For what it’s worth, Bleacher Report ranked Sitton as the league’s sixth-best guard in 2017. If the Bears’ grades of Sitton match those outside ones, then the team probably won’t cut him -- not destabilizing Mitchell Trubisky’s offensive line would be well worth the money in that case. While Sitton turns 32 in June, cutting him would put a lot of pressure on Kyle Long, who hasn’t been fully healthy since 2016. The Bears are hopeful that Long will be back to full strength after multiple offseason surgeries, but releasing Sitton and then signing/drafting his replacement would be a gamble on Long’s health. 

Sitton’s status is the first part of the Bears’ 2018 offensive line equation. There’s also a decision to be made on Bobby Massie, who Bleacher Report ranked as the NFL’s 14th-best right tackle last year but could be cut for about $5.5 million in cap savings, according to Spotrac. It wouldn’t be surprising if the Bears cut or kept both Sitton and Massie for now, then drafted an offensive lineman in the first round (like Notre Dame guard Quenton Nelson or Texas tackle Connor Williams) and released one of them. Or they could keep both through the end of the 2018 season. All those options would make sense on some level.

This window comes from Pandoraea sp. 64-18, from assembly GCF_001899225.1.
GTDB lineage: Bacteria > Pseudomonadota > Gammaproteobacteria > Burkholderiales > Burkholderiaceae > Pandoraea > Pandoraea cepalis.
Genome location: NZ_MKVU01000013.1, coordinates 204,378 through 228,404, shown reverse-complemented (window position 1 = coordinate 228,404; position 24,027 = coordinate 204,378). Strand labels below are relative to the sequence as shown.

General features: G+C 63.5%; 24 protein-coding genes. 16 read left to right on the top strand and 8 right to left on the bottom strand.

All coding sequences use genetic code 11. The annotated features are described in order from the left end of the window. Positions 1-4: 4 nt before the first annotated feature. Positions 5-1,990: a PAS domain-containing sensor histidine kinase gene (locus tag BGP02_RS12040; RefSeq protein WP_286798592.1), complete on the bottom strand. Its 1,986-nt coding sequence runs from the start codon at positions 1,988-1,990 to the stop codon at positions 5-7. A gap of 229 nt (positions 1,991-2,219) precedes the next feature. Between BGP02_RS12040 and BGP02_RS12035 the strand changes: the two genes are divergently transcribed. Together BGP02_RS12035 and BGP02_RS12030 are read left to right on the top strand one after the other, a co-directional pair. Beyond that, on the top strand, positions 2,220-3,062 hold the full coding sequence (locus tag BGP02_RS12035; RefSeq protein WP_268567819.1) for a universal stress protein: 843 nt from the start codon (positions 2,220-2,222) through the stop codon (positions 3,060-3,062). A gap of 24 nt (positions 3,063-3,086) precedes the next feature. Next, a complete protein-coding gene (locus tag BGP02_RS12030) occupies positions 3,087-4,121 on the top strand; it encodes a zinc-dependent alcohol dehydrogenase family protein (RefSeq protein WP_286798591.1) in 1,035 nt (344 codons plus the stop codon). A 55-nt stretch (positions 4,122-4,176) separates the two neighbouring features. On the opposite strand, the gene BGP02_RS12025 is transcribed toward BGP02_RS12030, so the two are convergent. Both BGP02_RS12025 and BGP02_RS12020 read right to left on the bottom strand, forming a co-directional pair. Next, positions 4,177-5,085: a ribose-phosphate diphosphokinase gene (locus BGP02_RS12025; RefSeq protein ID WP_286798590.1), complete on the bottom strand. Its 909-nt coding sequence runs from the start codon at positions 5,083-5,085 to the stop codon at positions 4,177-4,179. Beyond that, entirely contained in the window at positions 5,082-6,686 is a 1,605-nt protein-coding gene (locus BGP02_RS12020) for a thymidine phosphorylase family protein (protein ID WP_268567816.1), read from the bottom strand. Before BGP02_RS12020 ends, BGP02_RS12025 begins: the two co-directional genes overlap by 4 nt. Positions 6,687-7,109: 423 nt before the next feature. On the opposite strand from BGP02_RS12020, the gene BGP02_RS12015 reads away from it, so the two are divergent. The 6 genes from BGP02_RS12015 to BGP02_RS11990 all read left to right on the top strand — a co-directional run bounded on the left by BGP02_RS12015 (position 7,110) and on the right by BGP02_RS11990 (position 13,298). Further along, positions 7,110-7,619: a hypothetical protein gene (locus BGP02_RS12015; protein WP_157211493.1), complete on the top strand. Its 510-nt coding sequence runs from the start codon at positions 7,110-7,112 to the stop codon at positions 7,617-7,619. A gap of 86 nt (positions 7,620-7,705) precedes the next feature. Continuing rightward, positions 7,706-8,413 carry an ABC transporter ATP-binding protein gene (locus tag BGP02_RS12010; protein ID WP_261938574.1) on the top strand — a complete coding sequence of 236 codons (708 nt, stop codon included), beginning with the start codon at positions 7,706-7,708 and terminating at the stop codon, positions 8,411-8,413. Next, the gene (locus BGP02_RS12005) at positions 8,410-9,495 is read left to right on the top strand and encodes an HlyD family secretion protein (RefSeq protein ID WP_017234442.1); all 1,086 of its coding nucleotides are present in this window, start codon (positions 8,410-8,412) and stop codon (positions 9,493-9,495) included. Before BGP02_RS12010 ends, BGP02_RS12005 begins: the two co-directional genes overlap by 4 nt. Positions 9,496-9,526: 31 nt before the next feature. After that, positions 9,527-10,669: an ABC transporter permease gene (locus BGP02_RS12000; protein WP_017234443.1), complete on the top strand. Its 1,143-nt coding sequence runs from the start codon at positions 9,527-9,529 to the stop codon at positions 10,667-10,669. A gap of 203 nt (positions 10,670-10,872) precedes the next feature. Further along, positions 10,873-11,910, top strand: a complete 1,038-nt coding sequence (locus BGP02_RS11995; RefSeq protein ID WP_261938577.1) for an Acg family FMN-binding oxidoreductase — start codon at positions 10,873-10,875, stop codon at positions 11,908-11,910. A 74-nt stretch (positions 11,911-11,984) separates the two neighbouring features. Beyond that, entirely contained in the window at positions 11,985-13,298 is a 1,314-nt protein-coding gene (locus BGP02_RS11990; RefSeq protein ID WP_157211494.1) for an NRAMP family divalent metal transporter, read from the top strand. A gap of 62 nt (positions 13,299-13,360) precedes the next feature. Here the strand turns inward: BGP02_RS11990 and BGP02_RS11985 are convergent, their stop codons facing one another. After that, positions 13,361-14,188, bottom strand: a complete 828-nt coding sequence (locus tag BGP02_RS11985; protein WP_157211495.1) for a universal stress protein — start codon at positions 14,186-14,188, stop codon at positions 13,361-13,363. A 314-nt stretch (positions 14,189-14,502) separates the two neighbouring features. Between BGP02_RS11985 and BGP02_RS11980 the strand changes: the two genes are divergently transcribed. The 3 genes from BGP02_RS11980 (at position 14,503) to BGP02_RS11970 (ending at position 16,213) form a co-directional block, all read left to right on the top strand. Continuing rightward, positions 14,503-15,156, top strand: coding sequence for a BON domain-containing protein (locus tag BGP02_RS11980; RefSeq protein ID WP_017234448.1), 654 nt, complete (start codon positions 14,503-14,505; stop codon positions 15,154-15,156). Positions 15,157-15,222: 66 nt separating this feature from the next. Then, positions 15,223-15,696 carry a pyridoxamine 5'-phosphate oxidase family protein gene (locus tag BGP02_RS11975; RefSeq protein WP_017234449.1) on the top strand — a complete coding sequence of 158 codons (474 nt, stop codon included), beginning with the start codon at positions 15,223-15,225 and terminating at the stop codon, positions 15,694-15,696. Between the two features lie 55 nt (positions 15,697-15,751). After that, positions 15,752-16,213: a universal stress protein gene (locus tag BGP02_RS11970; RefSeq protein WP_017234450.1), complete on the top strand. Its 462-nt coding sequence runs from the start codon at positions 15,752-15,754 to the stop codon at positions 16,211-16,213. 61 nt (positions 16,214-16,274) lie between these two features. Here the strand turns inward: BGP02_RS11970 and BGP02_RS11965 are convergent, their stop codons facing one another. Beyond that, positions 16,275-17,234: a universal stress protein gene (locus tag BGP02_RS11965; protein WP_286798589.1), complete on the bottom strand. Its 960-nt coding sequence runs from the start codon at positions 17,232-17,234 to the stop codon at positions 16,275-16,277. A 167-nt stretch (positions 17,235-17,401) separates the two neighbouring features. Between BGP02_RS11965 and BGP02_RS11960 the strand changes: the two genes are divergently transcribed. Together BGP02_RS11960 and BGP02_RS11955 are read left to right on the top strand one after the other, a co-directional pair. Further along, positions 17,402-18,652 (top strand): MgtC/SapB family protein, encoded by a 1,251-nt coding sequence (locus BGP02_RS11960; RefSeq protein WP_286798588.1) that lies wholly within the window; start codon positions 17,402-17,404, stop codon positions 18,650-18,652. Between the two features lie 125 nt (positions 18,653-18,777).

What wouldn’t seem to make sense is the Bears cutting Sitton or Massie and replacing them with a free agent. This year’s offensive line free agent class, without adding any potential cap casualties to it, isn’t particularly strong. By Bleacher Report’s rankings, the best free agent right tackle is Houston’s Breno Giancomi, who’s 27th in that list -- 13 spots behind Massie. At left tackle, New England’s Nate Solder (No. 22) isn’t rated as highly as Charles Leno (No. 20), who we'll talk about in a bit here. 

The only potential upgrade available via free agency would be Carolina Panthers guard Andrew Norwell (No. 2 in B/R’s rankings), who’s 26 and is in line for a big payday this spring -- but that would seemingly be counter-intuitive to releasing Sitton and then potentially paying more money to a different guard, even if he’s younger and has more long-term upside. The Bears could opt for a cheaper guard in free agency who could have some potential working with respected O-line coach Harry Hiestand -- the Giants’ D.J. Fluker (57th in B/R’s rankings) or Justin Pugh (42nd) fit that mold, as would the Titans’ Josh Kline (37th) or Cowboys’ Jonathan Cooper (38th). Or the Bears could keep Sitton and still sign one of those guys as insurance in case Long and/or Eric Kush, who tore his ACL last training camp, isn’t ready to start the season.